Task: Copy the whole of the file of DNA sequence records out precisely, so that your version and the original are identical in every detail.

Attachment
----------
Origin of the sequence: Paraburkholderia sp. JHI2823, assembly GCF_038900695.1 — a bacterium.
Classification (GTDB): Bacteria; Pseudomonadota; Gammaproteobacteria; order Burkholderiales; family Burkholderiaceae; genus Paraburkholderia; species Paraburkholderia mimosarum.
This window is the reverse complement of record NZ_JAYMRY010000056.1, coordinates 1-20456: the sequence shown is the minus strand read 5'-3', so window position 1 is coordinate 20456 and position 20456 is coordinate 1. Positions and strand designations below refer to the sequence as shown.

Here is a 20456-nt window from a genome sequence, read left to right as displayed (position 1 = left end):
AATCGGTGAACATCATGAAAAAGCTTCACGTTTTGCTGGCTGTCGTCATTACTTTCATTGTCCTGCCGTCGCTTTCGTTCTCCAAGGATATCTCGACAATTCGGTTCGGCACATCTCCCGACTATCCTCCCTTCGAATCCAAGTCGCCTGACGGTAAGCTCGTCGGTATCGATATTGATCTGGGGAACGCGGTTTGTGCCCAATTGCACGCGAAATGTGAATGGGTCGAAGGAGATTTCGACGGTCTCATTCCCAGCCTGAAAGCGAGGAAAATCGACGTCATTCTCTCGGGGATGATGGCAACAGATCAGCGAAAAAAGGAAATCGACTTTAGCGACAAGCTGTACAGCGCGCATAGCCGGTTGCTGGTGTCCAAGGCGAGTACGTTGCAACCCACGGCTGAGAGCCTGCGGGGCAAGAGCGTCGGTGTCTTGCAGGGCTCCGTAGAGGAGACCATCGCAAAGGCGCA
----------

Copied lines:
Origin of the sequence: Paraburkholderia sp. JHI2823, assembly GCF_038900695.1 — a bacterium.
Classification (GTDB): Bacteria; Pseudomonadota; Gammaproteobacteria; order Burkholderiales; family Burkholderiaceae; genus Paraburkholderia; species Paraburkholderia mimosarum.
This window is the reverse complement of record NZ_JAYMRY010000056.1, coordinates 1-20456: the sequence shown is the minus strand read 5'-3', so window position 1 is coordinate 20456 and position 20456 is coordinate 1. Positions and strand designations below refer to the sequence as shown.

Here is a 20456-nt window from a genome sequence, read left to right as displayed (position 1 = left end):
AATCGGTGAACATCATGAAAAAGCTTCACGTTTTGCTGGCTGTCGTCATTACTTTCATTGTCCTGCCGTCGCTTTCGTTCTCCAAGGATATCTCGACAATTCGGTTCGGCACATCTCCCGACTATCCTCCCTTCGAATCCAAGTCGCCTGACGGTAAGCTCGTCGGTATCGATATTGATCTGGGGAACGCGGTTTGTGCCCAATTGCACGCGAAATGTGAATGGGTCGAAGGAGATTTCGACGGTCTCATTCCCAGCCTGAAAGCGAGGAAAATCGACGTCATTCTCTCGGGGATGATGGCAACAGATCAGCGAAAAAAGGAAATCGACTTTAGCGACAAGCTGTACAGCGCGCATAGCCGGTTGCTGGTGTCCAAGGCGAGTACGTTGCAACCCACGGCTGAGAGCCTGCGGGGCAAGAGCGTCGGTGTCTTGCAGGGCTCCGTAGAGGAGACCATCGCAAAGGCGCA